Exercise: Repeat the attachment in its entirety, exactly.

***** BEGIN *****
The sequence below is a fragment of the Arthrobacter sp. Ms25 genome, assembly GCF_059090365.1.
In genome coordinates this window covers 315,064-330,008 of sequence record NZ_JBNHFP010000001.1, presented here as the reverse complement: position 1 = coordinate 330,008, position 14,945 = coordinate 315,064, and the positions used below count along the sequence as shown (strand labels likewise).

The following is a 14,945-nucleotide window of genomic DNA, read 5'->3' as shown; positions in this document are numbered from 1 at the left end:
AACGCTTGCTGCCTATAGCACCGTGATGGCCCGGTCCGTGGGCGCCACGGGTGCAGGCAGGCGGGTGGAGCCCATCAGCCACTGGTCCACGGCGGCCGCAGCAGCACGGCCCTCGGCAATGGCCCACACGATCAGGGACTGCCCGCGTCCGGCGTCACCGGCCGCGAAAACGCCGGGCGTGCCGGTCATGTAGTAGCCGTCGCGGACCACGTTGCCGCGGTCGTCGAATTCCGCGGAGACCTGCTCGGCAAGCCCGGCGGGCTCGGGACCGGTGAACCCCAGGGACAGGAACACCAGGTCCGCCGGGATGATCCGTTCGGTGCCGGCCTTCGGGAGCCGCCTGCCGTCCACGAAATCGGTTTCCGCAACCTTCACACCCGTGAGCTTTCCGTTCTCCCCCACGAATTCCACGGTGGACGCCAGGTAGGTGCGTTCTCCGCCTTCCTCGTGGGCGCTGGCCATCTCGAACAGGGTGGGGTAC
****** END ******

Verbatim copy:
The sequence below is a fragment of the Arthrobacter sp. Ms25 genome, assembly GCF_059090365.1.
In genome coordinates this window covers 315,064-330,008 of sequence record NZ_JBNHFP010000001.1, presented here as the reverse complement: position 1 = coordinate 330,008, position 14,945 = coordinate 315,064, and the positions used below count along the sequence as shown (strand labels likewise).

The following is a 14,945-nucleotide window of genomic DNA, read 5'->3' as shown; positions in this document are numbered from 1 at the left end:
AACGCTTGCTGCCTATAGCACCGTGATGGCCCGGTCCGTGGGCGCCACGGGTGCAGGCAGGCGGGTGGAGCCCATCAGCCACTGGTCCACGGCGGCCGCAGCAGCACGGCCCTCGGCAATGGCCCACACGATCAGGGACTGCCCGCGTCCGGCGTCACCGGCCGCGAAAACGCCGGGCGTGCCGGTCATGTAGTAGCCGTCGCGGACCACGTTGCCGCGGTCGTCGAATTCCGCGGAGACCTGCTCGGCAAGCCCGGCGGGCTCGGGACCGGTGAACCCCAGGGACAGGAACACCAGGTCCGCCGGGATGATCCGTTCGGTGCCGGCCTTCGGGAGCCGCCTGCCGTCCACGAAATCGGTTTCCGCAACCTTCACACCCGTGAGCTTTCCGTTCTCCCCCACGAATTCCACGGTGGACGCCAGGTAGGTGCGTTCTCCGCCTTCCTCGTGGGCGCTGGCCATCTCGAACAGGGTGGGGTAC